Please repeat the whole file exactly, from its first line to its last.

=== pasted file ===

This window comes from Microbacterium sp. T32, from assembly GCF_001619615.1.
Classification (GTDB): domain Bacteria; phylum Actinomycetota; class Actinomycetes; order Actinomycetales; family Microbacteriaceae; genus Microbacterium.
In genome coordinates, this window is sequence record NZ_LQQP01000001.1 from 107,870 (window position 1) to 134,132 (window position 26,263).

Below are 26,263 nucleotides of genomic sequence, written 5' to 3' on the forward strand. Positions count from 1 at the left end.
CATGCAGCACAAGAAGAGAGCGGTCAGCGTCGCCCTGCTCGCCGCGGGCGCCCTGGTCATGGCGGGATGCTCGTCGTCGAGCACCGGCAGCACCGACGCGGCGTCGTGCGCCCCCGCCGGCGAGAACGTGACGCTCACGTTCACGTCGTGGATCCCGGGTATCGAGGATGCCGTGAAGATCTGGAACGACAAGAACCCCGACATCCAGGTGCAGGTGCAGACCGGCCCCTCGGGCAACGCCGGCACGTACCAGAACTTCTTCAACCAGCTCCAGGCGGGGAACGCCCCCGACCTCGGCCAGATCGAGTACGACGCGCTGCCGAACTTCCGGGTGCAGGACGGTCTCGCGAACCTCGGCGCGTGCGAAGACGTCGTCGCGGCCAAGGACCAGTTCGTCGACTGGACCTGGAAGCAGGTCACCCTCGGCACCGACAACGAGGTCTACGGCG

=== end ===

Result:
This window comes from Microbacterium sp. T32, from assembly GCF_001619615.1.
Classification (GTDB): domain Bacteria; phylum Actinomycetota; class Actinomycetes; order Actinomycetales; family Microbacteriaceae; genus Microbacterium.
In genome coordinates, this window is sequence record NZ_LQQP01000001.1 from 107,870 (window position 1) to 134,132 (window position 26,263).

Below are 26,263 nucleotides of genomic sequence, written 5' to 3' on the forward strand. Positions count from 1 at the left end.
CATGCAGCACAAGAAGAGAGCGGTCAGCGTCGCCCTGCTCGCCGCGGGCGCCCTGGTCATGGCGGGATGCTCGTCGTCGAGCACCGGCAGCACCGACGCGGCGTCGTGCGCCCCCGCCGGCGAGAACGTGACGCTCACGTTCACGTCGTGGATCCCGGGTATCGAGGATGCCGTGAAGATCTGGAACGACAAGAACCCCGACATCCAGGTGCAGGTGCAGACCGGCCCCTCGGGCAACGCCGGCACGTACCAGAACTTCTTCAACCAGCTCCAGGCGGGGAACGCCCCCGACCTCGGCCAGATCGAGTACGACGCGCTGCCGAACTTCCGGGTGCAGGACGGTCTCGCGAACCTCGGCGCGTGCGAAGACGTCGTCGCGGCCAAGGACCAGTTCGTCGACTGGACCTGGAAGCAGGTCACCCTCGGCACCGACAACGAGGTCTACGGCG